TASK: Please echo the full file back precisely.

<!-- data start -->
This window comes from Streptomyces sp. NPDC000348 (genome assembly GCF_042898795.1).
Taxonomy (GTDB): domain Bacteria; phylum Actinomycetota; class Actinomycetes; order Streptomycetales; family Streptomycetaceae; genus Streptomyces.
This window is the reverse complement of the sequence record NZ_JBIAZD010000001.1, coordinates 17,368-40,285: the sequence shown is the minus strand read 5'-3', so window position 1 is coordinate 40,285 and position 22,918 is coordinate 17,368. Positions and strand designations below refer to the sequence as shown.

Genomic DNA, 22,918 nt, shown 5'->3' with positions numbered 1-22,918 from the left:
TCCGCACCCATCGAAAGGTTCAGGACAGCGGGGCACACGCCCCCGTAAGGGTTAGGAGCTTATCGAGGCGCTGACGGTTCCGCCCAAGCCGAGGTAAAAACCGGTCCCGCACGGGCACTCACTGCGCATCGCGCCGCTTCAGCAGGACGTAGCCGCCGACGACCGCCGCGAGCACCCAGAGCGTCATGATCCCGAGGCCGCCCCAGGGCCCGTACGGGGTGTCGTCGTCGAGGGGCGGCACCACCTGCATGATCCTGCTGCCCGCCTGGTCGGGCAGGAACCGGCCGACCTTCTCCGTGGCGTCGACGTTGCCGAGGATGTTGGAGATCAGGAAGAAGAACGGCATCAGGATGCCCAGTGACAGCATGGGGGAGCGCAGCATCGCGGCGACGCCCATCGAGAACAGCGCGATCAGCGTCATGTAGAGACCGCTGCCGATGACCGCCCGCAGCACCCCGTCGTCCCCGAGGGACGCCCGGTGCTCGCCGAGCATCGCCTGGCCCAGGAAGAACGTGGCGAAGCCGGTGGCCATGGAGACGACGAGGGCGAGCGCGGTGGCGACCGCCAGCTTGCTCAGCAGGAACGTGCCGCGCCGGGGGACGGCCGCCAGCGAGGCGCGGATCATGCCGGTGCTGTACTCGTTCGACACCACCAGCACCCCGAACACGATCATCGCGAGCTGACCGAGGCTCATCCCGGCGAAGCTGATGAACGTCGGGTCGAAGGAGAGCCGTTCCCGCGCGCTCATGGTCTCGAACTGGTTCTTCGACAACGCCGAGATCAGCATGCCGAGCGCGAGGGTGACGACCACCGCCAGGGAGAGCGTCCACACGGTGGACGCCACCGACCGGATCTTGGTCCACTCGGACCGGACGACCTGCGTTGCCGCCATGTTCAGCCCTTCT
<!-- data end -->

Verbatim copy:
This window comes from Streptomyces sp. NPDC000348 (genome assembly GCF_042898795.1).
Taxonomy (GTDB): domain Bacteria; phylum Actinomycetota; class Actinomycetes; order Streptomycetales; family Streptomycetaceae; genus Streptomyces.
This window is the reverse complement of the sequence record NZ_JBIAZD010000001.1, coordinates 17,368-40,285: the sequence shown is the minus strand read 5'-3', so window position 1 is coordinate 40,285 and position 22,918 is coordinate 17,368. Positions and strand designations below refer to the sequence as shown.

Genomic DNA, 22,918 nt, shown 5'->3' with positions numbered 1-22,918 from the left:
TCCGCACCCATCGAAAGGTTCAGGACAGCGGGGCACACGCCCCCGTAAGGGTTAGGAGCTTATCGAGGCGCTGACGGTTCCGCCCAAGCCGAGGTAAAAACCGGTCCCGCACGGGCACTCACTGCGCATCGCGCCGCTTCAGCAGGACGTAGCCGCCGACGACCGCCGCGAGCACCCAGAGCGTCATGATCCCGAGGCCGCCCCAGGGCCCGTACGGGGTGTCGTCGTCGAGGGGCGGCACCACCTGCATGATCCTGCTGCCCGCCTGGTCGGGCAGGAACCGGCCGACCTTCTCCGTGGCGTCGACGTTGCCGAGGATGTTGGAGATCAGGAAGAAGAACGGCATCAGGATGCCCAGTGACAGCATGGGGGAGCGCAGCATCGCGGCGACGCCCATCGAGAACAGCGCGATCAGCGTCATGTAGAGACCGCTGCCGATGACCGCCCGCAGCACCCCGTCGTCCCCGAGGGACGCCCGGTGCTCGCCGAGCATCGCCTGGCCCAGGAAGAACGTGGCGAAGCCGGTGGCCATGGAGACGACGAGGGCGAGCGCGGTGGCGACCGCCAGCTTGCTCAGCAGGAACGTGCCGCGCCGGGGGACGGCCGCCAGCGAGGCGCGGATCATGCCGGTGCTGTACTCGTTCGACACCACCAGCACCCCGAACACGATCATCGCGAGCTGACCGAGGCTCATCCCGGCGAAGCTGATGAACGTCGGGTCGAAGGAGAGCCGTTCCCGCGCGCTCATGGTCTCGAACTGGTTCTTCGACAACGCCGAGATCAGCATGCCGAGCGCGAGGGTGACGACCACCGCCAGGGAGAGCGTCCACACGGTGGACGCCACCGACCGGATCTTGGTCCACTCGGACCGGACGACCTGCGTTGCCGCCATGTTCAGCCCTTCT